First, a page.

It’s no secret that I’m not an Autodesk fan. I used AutoCAD 10-14 in my early years after engineering school for 2D and 3D wireframe. It couldn’t have helped that AutoCAD itself had the reputation of being the software no one actually paid for. I don’t think I ever used a legally owned license of the software. They seemed to serve the seedy underbelly of the CAD market. Plus, they sell a lot to architects, who tend to be notoriously cheap when it comes to software.
Mechanical Desktop 1.0 was my introduction to parametric 3D modeling. MDT was hands down the worst software I’ve ever used for anything, but I think the patience I developed with that set me up to push mid-range modelers far past where they were intended to go with complex surfacing. I spent more time reinstalling and rebooting MDT than I did actually modeling anything in it. It did educate me about working with computers, and gave me a big wishlist for feature-based CAD, if not much else.
And then as MDT was failing, they developed Inventor, which was as much a copy of SolidWorks as they could make. It had about 60% of the functionality, all right on the surface, nothing of value really past the first layer of menus. It was given away with other stuff, and became shelfware, although they claimed there were a lot of seats sold, it was not used as much as they claimed. And then They were making another mechanical design product, Fusion, or something. Just another flailing attempt to catch up with PTC and SolidWorks.
Riding on the success of AutoCAD, Autodesk bought their way into the professional software market with titles like Alias, Maya, 3dsMax, Moldflow, HSM, and TSplines among many others. Pushing everything into the cloud has not been 100% popular among customers. To me, maybe because that Mechanical Desktop of that experience, I’ve always looked at Autodesk as a third-rate backwater, simply not up to the professional image of companies like PTC and Siemens. Even names like 3dsMax and Maya became synonymous with pirateware used by students and graphics arts wannabes to flood the internet with amazing graphics.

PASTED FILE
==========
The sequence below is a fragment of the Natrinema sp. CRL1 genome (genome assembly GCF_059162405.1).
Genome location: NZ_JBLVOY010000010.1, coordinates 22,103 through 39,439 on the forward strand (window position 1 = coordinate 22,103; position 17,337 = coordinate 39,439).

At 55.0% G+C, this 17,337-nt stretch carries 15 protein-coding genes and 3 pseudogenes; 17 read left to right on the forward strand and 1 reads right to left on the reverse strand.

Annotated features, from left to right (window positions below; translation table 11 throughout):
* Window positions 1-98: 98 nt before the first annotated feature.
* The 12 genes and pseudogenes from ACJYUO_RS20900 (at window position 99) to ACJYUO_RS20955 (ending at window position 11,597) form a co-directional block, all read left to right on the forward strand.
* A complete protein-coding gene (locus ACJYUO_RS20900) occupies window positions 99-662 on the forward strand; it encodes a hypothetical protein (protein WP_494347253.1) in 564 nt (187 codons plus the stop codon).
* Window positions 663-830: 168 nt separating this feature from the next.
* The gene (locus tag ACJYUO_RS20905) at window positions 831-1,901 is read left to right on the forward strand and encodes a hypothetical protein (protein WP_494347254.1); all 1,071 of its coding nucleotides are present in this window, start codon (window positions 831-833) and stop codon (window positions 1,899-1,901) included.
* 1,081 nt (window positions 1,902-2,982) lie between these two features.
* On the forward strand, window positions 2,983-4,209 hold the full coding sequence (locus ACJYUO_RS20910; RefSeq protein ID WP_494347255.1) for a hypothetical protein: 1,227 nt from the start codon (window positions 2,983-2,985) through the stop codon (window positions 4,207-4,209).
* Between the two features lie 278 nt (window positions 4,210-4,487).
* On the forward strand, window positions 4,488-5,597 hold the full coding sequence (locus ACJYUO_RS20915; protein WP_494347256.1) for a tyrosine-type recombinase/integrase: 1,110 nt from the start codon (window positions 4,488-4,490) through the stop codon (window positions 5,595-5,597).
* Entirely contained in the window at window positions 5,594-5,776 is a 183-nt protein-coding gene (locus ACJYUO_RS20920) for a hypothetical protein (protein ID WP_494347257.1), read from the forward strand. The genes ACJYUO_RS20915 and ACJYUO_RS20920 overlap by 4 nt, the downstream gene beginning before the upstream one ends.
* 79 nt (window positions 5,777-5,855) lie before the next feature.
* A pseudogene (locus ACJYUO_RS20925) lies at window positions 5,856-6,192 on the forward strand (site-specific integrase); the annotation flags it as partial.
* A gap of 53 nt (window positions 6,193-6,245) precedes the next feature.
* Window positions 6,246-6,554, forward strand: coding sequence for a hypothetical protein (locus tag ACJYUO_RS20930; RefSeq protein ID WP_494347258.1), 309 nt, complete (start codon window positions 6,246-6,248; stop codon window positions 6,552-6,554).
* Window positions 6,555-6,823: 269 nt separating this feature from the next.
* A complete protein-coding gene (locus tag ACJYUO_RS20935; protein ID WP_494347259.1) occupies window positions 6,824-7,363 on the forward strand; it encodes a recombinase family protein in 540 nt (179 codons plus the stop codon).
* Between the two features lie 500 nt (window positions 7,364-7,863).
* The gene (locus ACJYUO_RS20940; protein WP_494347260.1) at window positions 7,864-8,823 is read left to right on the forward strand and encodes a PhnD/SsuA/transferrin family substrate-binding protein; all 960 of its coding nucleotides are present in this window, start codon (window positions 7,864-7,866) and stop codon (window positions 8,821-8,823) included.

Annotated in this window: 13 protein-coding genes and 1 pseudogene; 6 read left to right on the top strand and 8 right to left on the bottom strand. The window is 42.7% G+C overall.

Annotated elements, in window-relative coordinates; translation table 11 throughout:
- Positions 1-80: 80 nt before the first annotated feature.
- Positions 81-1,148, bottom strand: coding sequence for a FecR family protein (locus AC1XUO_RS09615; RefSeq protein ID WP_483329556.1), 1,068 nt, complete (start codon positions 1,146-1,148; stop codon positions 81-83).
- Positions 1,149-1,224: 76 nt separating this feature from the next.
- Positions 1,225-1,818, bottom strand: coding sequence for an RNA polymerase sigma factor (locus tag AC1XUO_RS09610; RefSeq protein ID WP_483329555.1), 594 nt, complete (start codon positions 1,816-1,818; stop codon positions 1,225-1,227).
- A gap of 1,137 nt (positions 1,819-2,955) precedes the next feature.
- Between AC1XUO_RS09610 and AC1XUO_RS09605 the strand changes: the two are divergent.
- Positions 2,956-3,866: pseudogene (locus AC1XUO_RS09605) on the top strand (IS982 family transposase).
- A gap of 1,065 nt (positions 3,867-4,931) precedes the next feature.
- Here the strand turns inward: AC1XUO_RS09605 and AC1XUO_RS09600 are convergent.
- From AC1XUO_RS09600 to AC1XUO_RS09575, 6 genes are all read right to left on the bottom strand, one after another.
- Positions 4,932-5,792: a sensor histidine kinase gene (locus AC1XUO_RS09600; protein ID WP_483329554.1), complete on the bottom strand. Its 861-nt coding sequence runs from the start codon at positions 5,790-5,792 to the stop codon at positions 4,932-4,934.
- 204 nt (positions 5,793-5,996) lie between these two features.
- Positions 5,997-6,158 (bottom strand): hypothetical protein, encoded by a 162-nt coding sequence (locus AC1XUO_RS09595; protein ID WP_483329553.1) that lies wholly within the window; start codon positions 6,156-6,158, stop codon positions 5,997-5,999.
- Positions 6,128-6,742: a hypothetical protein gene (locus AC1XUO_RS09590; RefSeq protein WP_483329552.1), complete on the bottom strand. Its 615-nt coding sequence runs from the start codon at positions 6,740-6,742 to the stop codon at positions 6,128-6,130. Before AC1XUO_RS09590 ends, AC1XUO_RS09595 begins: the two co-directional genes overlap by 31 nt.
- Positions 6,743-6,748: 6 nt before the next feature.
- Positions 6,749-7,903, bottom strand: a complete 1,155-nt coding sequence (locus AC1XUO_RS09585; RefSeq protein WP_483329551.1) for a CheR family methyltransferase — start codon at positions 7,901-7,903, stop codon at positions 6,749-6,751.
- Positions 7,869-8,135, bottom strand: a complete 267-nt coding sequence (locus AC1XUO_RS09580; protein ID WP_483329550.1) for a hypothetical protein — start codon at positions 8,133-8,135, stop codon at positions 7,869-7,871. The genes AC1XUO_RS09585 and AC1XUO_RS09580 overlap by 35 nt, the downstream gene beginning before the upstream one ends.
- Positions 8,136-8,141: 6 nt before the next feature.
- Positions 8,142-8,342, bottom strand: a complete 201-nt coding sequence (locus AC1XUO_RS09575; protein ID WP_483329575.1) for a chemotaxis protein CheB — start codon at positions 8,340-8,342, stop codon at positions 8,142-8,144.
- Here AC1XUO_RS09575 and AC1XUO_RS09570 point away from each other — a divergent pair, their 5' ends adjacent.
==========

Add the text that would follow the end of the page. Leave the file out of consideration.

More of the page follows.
I’m sure most of this was unfair, but it was based on experience, general impressions, and the comparative reputations of other companies competing for the same customers. To this day, I continue to discount Autodesk products when looking for tools to do the job.
All of this is why I was a little surprised when I learned that Fusion 360 has the kinds of tools I’ve been trying to convince other CAD vendors are the really necessary tools needed to go forward: Mesh, and T-Splines surface design. To get this stuff outside of Fusion360 is going to set you back $20k for enough NX to cover all the bases. This is why I want to take a look at Fusion360. Can it really break the cheap junk impression I have of Autodesk software?
So I signed up for my free trial. I’m working through the software because I want to have some experience with it. I’ve crashed it once in about an hour of work, but as promised, it recovered everything I had done. Did I mention it’s another cloud CAD?
I’m tracking down someone to interview about Fusion 360 – maybe a combination of Autodesk employee and expert user. Still also looking for someone to interview on cloud security, post Equifax. That just to say that we’re going to have more articles here about Fusion 360, and I want to prime the pump a little to see if any readers have anything to say about it, or if there’s a lot of curiosity out there about this product that promises everything before I start digging into it.